Lobbying and law firms
Lobbying and law firms

The following Practice Compliance guidance note provides comprehensive and up to date legal information covering:

  • Lobbying and law firms
  • Who is required to register as a consultant lobbyist
  • What is lobbying?
  • How to register
  • Quarterly information returns
  • Ceasing lobbying activities
  • Offences
  • Civil penalties
  • Client confidentiality
  • Should you register?

Part 1 of the Transparency of Lobbying, Non-Party Campaigning and Trade Union Administration Act 2014 (TLNPCTUAA 2014) regulates consultant lobbying—the business of making representations to government on behalf of clients.

Consultant lobbyists are required to be registered with the Office of the Registrar of Consultant Lobbyists, and disclose the names of their clients on the register. They are also required to disclose whether they subscribe to a publicly available code of conduct.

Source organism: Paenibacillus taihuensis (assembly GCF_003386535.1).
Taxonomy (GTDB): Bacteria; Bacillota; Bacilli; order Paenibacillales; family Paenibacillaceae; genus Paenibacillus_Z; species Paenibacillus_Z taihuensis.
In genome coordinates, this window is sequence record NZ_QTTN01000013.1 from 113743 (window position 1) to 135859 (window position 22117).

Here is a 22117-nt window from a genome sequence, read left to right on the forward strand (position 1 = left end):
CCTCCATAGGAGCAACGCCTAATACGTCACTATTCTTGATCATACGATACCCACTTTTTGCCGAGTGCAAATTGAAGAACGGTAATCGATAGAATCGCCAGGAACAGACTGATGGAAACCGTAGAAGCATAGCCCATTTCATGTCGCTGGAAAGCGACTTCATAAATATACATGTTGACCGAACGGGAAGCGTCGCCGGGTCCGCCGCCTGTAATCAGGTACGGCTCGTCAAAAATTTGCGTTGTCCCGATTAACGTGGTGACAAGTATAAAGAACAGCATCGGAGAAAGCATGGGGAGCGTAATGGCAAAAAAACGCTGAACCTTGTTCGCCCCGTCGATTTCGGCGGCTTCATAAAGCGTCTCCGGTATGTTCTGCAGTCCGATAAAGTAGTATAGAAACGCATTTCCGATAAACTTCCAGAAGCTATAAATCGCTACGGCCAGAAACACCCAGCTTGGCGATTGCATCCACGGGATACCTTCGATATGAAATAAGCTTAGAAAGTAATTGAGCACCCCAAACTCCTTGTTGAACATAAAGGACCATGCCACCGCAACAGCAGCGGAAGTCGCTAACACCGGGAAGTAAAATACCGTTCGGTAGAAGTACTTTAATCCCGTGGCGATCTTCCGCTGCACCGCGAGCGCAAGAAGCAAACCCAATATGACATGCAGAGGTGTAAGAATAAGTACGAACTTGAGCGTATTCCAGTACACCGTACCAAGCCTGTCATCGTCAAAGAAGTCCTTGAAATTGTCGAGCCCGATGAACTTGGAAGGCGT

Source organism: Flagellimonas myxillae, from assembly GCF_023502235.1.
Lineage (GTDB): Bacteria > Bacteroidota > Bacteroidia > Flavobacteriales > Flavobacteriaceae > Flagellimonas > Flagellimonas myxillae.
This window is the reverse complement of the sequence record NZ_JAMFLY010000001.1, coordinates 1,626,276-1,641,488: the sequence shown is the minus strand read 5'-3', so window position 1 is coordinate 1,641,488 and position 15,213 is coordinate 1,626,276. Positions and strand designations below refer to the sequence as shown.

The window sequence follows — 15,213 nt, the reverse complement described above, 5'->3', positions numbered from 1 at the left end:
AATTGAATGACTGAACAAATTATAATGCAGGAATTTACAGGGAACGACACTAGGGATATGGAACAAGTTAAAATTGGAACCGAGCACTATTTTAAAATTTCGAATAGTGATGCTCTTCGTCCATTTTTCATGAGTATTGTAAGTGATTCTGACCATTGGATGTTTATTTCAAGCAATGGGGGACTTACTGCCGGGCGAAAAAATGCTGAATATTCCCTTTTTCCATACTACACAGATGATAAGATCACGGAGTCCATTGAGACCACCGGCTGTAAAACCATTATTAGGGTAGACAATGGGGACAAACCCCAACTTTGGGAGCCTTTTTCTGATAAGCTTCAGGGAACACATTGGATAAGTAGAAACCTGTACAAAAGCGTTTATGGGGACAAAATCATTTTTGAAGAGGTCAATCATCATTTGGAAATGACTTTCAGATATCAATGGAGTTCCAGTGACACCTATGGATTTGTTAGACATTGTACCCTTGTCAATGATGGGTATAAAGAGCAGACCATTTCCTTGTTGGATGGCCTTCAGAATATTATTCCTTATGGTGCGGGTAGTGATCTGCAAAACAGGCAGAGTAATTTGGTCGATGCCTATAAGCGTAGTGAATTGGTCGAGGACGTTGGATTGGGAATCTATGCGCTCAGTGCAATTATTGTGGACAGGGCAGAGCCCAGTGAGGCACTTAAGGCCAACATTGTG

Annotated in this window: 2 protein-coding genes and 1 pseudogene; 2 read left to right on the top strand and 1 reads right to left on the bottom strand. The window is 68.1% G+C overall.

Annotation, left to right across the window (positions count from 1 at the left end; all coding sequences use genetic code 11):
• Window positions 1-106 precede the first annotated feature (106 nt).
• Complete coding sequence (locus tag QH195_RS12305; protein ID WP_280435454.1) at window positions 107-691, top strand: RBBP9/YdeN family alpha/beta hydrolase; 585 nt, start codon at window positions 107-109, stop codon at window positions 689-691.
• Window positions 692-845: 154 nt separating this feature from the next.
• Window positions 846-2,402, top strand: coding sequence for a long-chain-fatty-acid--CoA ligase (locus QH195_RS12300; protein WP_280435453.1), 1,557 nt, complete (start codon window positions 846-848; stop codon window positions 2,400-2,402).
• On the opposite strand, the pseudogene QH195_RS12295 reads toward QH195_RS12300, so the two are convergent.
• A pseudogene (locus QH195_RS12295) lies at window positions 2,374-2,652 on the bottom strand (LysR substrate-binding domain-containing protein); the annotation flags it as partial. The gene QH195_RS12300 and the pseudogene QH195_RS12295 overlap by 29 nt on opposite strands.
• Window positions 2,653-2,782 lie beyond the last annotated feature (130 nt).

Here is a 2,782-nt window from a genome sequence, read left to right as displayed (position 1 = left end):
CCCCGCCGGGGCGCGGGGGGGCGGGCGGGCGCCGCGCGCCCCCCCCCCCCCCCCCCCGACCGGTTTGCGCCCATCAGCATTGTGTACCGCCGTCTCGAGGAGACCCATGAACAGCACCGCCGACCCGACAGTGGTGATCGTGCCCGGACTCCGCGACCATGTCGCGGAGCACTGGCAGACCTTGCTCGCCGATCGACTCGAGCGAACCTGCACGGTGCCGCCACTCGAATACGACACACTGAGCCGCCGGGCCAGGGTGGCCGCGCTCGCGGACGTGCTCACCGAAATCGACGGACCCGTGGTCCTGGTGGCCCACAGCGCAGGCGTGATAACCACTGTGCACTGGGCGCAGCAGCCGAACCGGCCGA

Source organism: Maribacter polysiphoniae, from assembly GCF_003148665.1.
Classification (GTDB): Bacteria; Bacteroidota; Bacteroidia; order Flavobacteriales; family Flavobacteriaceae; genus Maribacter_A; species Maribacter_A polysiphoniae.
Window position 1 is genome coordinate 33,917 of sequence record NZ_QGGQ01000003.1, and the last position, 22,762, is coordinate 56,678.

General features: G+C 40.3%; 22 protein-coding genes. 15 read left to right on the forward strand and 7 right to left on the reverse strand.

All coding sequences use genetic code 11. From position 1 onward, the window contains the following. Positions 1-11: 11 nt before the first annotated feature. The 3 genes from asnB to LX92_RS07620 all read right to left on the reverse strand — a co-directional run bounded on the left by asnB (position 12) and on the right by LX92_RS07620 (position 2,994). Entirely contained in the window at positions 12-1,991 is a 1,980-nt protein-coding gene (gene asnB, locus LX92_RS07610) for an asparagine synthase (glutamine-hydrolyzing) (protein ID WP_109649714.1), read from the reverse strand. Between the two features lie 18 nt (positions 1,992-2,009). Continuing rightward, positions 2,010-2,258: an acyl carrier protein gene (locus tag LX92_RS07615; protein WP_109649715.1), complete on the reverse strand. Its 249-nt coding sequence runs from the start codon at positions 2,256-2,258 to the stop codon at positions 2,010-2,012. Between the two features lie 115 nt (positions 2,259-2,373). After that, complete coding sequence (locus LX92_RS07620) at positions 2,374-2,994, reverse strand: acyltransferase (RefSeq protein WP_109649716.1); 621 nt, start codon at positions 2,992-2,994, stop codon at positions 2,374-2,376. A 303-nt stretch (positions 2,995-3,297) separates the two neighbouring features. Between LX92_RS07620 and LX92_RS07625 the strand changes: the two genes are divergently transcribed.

This will not affect most firms, but you should not assume the legislation is irrelevant to you. Guidance issued by the Office of the Registrar of Consultant Lobbyists in November 2015 clearly anticipates that law firms can by caught in the lobbying regime. If your firm has any contact with ministers or permanent secretaries you should consider carefully whether you need to register.

Who is required to register as a consultant lobbyist

If you intend to carry on the business of consultant lobbying, you must be registered on the Register of consultant lobbyists before doing so. It is an offence to engage in lobbying while unregistered.

You can register in advance of carrying out any lobbying activities, ie where lobbying activities are envisaged at some point in the future.

There are several exceptions, of which the most relevant to law firms are (i) the in-house exception and (ii) the incidental exception.

In-house

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